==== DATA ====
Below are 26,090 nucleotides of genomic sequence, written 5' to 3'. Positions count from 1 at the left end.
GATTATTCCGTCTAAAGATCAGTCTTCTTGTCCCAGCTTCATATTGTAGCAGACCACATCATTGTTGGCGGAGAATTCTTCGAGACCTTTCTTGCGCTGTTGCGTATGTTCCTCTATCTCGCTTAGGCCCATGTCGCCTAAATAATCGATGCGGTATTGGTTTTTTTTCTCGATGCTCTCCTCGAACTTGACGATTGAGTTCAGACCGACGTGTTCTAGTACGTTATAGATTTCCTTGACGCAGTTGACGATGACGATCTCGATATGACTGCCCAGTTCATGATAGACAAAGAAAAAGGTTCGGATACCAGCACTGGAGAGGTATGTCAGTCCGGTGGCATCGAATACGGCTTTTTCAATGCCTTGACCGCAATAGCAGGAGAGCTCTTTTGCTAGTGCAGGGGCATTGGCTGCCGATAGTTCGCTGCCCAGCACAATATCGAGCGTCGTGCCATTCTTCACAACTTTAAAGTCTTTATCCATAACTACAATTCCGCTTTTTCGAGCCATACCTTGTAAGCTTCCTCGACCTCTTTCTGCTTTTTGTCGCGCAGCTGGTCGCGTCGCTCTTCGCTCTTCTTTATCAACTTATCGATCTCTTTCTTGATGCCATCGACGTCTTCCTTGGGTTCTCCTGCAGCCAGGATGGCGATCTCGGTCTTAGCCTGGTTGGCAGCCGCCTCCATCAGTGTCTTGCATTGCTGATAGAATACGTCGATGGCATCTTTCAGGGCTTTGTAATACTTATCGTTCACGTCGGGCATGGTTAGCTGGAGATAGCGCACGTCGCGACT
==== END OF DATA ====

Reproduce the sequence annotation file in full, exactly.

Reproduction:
Below are 26,090 nucleotides of genomic sequence, written 5' to 3'. Positions count from 1 at the left end.
GATTATTCCGTCTAAAGATCAGTCTTCTTGTCCCAGCTTCATATTGTAGCAGACCACATCATTGTTGGCGGAGAATTCTTCGAGACCTTTCTTGCGCTGTTGCGTATGTTCCTCTATCTCGCTTAGGCCCATGTCGCCTAAATAATCGATGCGGTATTGGTTTTTTTTCTCGATGCTCTCCTCGAACTTGACGATTGAGTTCAGACCGACGTGTTCTAGTACGTTATAGATTTCCTTGACGCAGTTGACGATGACGATCTCGATATGACTGCCCAGTTCATGATAGACAAAGAAAAAGGTTCGGATACCAGCACTGGAGAGGTATGTCAGTCCGGTGGCATCGAATACGGCTTTTTCAATGCCTTGACCGCAATAGCAGGAGAGCTCTTTTGCTAGTGCAGGGGCATTGGCTGCCGATAGTTCGCTGCCCAGCACAATATCGAGCGTCGTGCCATTCTTCACAACTTTAAAGTCTTTATCCATAACTACAATTCCGCTTTTTCGAGCCATACCTTGTAAGCTTCCTCGACCTCTTTCTGCTTTTTGTCGCGCAGCTGGTCGCGTCGCTCTTCGCTCTTCTTTATCAACTTATCGATCTCTTTCTTGATGCCATCGACGTCTTCCTTGGGTTCTCCTGCAGCCAGGATGGCGATCTCGGTCTTAGCCTGGTTGGCAGCCGCCTCCATCAGTGTCTTGCATTGCTGATAGAATACGTCGATGGCATCTTTCAGGGCTTTGTAATACTTATCGTTCACGTCGGGCATGGTTAGCTGGAGATAGCGCACGTCGCGACT